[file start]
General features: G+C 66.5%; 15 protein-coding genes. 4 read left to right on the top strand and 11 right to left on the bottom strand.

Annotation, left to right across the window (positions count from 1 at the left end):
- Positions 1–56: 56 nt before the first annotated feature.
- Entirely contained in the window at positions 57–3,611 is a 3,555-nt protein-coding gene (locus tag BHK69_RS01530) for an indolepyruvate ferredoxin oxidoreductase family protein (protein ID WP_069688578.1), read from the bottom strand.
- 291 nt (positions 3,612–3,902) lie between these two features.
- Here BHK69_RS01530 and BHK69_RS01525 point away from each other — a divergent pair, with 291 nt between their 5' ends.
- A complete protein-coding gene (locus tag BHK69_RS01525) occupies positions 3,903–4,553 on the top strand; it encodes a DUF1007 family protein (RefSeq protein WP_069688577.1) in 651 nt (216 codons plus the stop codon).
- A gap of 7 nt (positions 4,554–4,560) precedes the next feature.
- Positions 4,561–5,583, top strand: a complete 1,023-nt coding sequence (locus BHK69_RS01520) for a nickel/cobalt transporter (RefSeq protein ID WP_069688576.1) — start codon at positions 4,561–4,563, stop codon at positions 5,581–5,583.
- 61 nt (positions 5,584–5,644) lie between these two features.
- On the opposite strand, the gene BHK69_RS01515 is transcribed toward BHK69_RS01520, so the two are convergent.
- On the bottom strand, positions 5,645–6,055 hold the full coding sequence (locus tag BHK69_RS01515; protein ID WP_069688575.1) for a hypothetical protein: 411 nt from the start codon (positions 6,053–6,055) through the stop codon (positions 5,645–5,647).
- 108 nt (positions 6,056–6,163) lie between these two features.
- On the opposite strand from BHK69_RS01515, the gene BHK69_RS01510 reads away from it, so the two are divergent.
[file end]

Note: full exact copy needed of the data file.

General features: G+C 66.5%; 15 protein-coding genes. 4 read left to right on the top strand and 11 right to left on the bottom strand.

Annotation, left to right across the window (positions count from 1 at the left end):
- Positions 1–56: 56 nt before the first annotated feature.
- Entirely contained in the window at positions 57–3,611 is a 3,555-nt protein-coding gene (locus tag BHK69_RS01530) for an indolepyruvate ferredoxin oxidoreductase family protein (protein ID WP_069688578.1), read from the bottom strand.
- 291 nt (positions 3,612–3,902) lie between these two features.
- Here BHK69_RS01530 and BHK69_RS01525 point away from each other — a divergent pair, with 291 nt between their 5' ends.
- A complete protein-coding gene (locus tag BHK69_RS01525) occupies positions 3,903–4,553 on the top strand; it encodes a DUF1007 family protein (RefSeq protein WP_069688577.1) in 651 nt (216 codons plus the stop codon).
- A gap of 7 nt (positions 4,554–4,560) precedes the next feature.
- Positions 4,561–5,583, top strand: a complete 1,023-nt coding sequence (locus BHK69_RS01520) for a nickel/cobalt transporter (RefSeq protein ID WP_069688576.1) — start codon at positions 4,561–4,563, stop codon at positions 5,581–5,583.
- 61 nt (positions 5,584–5,644) lie between these two features.
- On the opposite strand, the gene BHK69_RS01515 is transcribed toward BHK69_RS01520, so the two are convergent.
- On the bottom strand, positions 5,645–6,055 hold the full coding sequence (locus tag BHK69_RS01515; protein ID WP_069688575.1) for a hypothetical protein: 411 nt from the start codon (positions 6,053–6,055) through the stop codon (positions 5,645–5,647).
- 108 nt (positions 6,056–6,163) lie between these two features.
- On the opposite strand from BHK69_RS01515, the gene BHK69_RS01510 reads away from it, so the two are divergent.